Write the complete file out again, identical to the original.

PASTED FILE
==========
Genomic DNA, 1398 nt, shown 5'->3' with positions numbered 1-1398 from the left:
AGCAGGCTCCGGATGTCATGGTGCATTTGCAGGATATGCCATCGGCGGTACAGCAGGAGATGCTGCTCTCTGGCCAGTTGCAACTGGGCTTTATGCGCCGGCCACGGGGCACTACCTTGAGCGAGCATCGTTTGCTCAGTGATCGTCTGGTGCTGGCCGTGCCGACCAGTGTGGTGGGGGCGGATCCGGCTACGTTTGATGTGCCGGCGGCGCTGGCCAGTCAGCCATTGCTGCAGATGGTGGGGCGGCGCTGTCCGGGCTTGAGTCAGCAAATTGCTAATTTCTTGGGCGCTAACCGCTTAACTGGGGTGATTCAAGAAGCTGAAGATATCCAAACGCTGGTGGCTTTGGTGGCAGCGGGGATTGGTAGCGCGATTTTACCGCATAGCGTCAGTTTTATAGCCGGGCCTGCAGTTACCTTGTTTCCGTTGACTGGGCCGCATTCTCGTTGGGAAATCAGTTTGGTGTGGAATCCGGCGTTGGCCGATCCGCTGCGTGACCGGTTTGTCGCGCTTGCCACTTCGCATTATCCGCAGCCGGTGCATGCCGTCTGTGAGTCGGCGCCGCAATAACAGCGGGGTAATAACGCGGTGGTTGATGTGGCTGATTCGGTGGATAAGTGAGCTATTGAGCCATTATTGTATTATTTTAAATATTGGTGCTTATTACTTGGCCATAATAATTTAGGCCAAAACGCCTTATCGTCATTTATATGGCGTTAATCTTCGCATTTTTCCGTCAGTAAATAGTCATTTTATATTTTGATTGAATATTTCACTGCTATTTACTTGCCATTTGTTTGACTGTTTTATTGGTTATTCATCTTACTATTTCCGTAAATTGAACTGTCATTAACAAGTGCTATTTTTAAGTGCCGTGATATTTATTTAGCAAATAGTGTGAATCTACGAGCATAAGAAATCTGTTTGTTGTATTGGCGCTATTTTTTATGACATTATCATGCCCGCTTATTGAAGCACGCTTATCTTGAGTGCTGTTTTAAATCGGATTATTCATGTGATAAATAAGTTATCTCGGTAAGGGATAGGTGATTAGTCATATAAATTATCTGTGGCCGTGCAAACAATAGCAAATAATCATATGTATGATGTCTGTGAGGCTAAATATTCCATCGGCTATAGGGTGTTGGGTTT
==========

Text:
Genomic DNA, 1398 nt, shown 5'->3' with positions numbered 1-1398 from the left:
AGCAGGCTCCGGATGTCATGGTGCATTTGCAGGATATGCCATCGGCGGTACAGCAGGAGATGCTGCTCTCTGGCCAGTTGCAACTGGGCTTTATGCGCCGGCCACGGGGCACTACCTTGAGCGAGCATCGTTTGCTCAGTGATCGTCTGGTGCTGGCCGTGCCGACCAGTGTGGTGGGGGCGGATCCGGCTACGTTTGATGTGCCGGCGGCGCTGGCCAGTCAGCCATTGCTGCAGATGGTGGGGCGGCGCTGTCCGGGCTTGAGTCAGCAAATTGCTAATTTCTTGGGCGCTAACCGCTTAACTGGGGTGATTCAAGAAGCTGAAGATATCCAAACGCTGGTGGCTTTGGTGGCAGCGGGGATTGGTAGCGCGATTTTACCGCATAGCGTCAGTTTTATAGCCGGGCCTGCAGTTACCTTGTTTCCGTTGACTGGGCCGCATTCTCGTTGGGAAATCAGTTTGGTGTGGAATCCGGCGTTGGCCGATCCGCTGCGTGACCGGTTTGTCGCGCTTGCCACTTCGCATTATCCGCAGCCGGTGCATGCCGTCTGTGAGTCGGCGCCGCAATAACAGCGGGGTAATAACGCGGTGGTTGATGTGGCTGATTCGGTGGATAAGTGAGCTATTGAGCCATTATTGTATTATTTTAAATATTGGTGCTTATTACTTGGCCATAATAATTTAGGCCAAAACGCCTTATCGTCATTTATATGGCGTTAATCTTCGCATTTTTCCGTCAGTAAATAGTCATTTTATATTTTGATTGAATATTTCACTGCTATTTACTTGCCATTTGTTTGACTGTTTTATTGGTTATTCATCTTACTATTTCCGTAAATTGAACTGTCATTAACAAGTGCTATTTTTAAGTGCCGTGATATTTATTTAGCAAATAGTGTGAATCTACGAGCATAAGAAATCTGTTTGTTGTATTGGCGCTATTTTTTATGACATTATCATGCCCGCTTATTGAAGCACGCTTATCTTGAGTGCTGTTTTAAATCGGATTATTCATGTGATAAATAAGTTATCTCGGTAAGGGATAGGTGATTAGTCATATAAATTATCTGTGGCCGTGCAAACAATAGCAAATAATCATATGTATGATGTCTGTGAGGCTAAATATTCCATCGGCTATAGGGTGTTGGGTTT